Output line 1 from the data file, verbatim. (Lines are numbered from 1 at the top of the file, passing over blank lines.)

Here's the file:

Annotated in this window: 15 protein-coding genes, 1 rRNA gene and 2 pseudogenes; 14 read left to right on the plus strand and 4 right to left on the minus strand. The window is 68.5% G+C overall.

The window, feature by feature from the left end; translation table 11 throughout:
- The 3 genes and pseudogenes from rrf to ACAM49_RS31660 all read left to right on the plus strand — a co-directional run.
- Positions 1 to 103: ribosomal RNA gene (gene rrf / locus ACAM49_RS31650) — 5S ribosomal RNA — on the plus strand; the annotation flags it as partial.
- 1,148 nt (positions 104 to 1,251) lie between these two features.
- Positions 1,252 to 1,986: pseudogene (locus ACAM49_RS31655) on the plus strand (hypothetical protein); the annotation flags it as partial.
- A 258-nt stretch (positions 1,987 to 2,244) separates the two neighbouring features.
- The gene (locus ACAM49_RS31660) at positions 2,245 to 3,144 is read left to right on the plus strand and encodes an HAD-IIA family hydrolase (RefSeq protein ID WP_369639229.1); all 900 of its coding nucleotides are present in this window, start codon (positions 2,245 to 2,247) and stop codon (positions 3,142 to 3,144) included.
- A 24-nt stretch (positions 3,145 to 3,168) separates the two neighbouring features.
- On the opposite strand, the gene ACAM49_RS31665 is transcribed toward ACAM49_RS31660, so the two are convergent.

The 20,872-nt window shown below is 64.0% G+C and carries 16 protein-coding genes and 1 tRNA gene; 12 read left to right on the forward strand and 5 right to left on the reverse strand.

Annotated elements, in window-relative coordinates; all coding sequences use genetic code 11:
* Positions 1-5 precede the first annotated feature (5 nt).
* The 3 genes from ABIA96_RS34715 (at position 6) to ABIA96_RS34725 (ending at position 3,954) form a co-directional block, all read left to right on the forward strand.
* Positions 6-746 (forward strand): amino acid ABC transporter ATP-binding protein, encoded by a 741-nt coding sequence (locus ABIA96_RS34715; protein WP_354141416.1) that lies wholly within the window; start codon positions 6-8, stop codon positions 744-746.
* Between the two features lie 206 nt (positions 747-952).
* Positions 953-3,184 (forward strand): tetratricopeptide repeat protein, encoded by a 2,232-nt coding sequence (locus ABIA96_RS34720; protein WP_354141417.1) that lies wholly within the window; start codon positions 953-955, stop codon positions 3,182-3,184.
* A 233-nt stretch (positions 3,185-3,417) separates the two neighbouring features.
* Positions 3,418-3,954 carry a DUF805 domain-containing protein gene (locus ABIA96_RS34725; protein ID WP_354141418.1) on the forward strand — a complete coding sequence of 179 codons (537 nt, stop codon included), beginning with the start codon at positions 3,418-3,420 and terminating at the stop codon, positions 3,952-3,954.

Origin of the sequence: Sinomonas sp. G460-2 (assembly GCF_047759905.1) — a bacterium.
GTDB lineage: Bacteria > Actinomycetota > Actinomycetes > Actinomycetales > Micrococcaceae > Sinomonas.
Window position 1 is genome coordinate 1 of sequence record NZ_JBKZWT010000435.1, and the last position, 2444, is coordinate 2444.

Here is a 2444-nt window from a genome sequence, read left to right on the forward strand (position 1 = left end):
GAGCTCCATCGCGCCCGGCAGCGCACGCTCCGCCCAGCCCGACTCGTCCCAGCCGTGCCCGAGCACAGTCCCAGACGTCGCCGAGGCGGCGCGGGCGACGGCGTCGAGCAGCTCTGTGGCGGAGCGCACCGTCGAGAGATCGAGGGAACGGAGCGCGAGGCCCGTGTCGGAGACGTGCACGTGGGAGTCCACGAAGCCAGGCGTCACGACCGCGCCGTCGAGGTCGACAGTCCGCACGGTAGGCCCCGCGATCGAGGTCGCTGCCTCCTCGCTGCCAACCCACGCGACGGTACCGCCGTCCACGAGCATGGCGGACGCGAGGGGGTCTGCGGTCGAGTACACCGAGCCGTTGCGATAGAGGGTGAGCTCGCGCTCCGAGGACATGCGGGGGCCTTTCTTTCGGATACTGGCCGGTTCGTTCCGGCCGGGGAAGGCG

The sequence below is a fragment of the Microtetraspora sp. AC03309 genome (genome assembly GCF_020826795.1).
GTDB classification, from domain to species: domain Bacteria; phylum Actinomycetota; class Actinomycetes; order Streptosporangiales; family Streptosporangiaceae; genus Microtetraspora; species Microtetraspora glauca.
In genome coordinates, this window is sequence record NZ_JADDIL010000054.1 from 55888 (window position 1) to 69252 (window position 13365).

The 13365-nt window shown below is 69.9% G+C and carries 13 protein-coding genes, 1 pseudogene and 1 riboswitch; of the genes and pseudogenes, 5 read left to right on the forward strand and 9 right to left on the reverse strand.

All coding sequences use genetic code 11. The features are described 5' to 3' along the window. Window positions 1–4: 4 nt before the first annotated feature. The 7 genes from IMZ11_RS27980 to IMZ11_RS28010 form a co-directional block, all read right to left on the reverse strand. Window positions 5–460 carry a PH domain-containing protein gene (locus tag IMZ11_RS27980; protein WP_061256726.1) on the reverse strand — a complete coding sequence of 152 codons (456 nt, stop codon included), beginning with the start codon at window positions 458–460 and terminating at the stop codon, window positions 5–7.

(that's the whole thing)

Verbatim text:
Annotated in this window: 15 protein-coding genes, 1 rRNA gene and 2 pseudogenes; 14 read left to right on the plus strand and 4 right to left on the minus strand. The window is 68.5% G+C overall.